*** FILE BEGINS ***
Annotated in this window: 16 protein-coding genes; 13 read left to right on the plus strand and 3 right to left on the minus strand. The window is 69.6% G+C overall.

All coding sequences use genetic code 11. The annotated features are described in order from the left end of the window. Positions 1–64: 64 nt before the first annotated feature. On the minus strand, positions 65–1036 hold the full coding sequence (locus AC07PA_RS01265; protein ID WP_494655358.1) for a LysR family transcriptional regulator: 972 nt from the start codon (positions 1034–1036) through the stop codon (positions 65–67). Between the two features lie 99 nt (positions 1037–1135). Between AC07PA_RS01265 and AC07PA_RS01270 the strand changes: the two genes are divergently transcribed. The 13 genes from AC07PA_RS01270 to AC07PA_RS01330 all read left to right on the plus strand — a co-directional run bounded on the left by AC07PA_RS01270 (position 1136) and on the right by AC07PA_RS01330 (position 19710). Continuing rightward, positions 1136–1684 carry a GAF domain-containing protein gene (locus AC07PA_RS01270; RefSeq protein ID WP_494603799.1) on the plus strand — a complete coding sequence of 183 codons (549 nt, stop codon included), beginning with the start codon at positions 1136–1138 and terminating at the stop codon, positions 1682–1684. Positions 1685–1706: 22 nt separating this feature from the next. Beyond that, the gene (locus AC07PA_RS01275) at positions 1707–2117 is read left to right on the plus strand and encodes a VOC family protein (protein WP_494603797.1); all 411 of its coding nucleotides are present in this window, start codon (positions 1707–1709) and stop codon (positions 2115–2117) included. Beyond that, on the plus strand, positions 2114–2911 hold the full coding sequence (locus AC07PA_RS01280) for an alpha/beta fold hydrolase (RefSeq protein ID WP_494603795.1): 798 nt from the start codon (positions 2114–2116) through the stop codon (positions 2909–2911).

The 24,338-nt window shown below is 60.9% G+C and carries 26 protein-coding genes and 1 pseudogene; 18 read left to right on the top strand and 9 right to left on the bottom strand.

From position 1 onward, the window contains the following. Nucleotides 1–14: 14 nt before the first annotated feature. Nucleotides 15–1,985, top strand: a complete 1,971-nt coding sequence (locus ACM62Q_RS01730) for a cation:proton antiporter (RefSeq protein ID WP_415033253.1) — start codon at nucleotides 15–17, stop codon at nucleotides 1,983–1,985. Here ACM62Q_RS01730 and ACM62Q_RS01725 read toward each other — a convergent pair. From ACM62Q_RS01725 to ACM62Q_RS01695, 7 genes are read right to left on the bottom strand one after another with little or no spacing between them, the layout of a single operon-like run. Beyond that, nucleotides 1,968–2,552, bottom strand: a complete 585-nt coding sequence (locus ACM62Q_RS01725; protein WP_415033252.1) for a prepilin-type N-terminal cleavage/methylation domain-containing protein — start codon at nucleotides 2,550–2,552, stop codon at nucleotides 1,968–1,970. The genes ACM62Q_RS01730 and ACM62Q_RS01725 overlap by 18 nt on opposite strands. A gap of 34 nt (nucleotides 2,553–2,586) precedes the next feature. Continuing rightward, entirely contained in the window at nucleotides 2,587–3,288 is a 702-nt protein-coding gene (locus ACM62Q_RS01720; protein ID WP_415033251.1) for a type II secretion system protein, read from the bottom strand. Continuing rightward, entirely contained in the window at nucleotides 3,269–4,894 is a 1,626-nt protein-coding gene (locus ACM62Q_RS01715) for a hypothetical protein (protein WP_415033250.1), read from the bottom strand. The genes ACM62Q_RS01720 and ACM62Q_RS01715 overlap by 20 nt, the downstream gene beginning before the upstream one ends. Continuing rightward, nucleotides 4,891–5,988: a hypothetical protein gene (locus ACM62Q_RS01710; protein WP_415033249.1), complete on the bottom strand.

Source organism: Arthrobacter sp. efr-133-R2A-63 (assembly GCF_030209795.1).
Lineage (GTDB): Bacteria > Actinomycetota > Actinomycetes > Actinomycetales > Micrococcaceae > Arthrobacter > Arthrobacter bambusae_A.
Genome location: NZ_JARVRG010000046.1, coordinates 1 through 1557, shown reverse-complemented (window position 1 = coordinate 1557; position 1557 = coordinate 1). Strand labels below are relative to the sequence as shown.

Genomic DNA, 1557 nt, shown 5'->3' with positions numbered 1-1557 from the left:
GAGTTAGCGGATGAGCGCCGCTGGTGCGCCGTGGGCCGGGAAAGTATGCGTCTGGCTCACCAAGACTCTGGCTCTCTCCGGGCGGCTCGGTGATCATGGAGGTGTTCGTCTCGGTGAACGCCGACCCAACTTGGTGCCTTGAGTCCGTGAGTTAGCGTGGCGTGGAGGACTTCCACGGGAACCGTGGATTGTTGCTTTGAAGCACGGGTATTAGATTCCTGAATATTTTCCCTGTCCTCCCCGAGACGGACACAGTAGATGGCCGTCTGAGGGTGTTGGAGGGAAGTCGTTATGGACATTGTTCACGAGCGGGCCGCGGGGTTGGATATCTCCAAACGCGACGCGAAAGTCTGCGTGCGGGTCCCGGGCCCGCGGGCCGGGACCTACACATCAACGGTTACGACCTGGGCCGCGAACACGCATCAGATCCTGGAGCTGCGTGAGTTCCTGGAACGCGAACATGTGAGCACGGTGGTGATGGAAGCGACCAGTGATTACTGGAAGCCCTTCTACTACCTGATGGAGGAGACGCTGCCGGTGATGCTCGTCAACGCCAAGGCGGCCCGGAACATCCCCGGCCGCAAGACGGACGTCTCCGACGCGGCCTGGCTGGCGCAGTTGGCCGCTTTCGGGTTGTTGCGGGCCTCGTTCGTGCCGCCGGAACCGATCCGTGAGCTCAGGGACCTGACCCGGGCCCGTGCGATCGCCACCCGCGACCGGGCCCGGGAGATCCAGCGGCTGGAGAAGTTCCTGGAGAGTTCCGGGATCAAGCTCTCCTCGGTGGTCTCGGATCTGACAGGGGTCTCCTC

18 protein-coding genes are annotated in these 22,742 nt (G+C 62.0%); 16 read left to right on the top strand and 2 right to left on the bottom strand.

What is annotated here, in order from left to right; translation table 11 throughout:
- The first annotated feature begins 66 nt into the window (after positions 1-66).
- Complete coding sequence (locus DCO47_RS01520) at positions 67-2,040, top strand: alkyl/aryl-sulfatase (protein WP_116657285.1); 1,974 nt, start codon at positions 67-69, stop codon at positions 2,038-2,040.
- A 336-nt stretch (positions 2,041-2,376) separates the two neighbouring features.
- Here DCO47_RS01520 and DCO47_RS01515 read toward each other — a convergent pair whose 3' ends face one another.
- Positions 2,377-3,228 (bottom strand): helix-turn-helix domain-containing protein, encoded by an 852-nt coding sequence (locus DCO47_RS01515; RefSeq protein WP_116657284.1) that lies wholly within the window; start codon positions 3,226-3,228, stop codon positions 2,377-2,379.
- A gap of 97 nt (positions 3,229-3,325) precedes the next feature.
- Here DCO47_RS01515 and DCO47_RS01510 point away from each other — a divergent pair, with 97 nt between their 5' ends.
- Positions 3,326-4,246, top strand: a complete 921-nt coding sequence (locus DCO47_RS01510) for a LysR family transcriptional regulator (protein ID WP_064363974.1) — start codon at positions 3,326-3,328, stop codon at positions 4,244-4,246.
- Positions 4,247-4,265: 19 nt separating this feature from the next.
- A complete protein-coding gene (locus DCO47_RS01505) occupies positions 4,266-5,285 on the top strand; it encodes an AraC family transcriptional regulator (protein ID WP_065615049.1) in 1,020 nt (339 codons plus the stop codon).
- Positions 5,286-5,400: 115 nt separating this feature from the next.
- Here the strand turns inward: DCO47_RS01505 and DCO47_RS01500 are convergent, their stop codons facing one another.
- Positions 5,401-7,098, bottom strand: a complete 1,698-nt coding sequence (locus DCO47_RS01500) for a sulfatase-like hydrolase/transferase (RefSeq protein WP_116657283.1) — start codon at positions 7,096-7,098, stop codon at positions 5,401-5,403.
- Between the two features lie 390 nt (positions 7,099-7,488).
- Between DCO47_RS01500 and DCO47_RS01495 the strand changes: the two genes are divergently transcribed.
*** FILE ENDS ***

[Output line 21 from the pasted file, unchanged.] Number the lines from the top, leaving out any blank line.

- A complete protein-coding gene (locus DCO47_RS01505) occupies positions 4,266-5,285 on the top strand; it encodes an AraC family transcriptional regulator (protein ID WP_065615049.1) in 1,020 nt (339 codons plus the stop codon).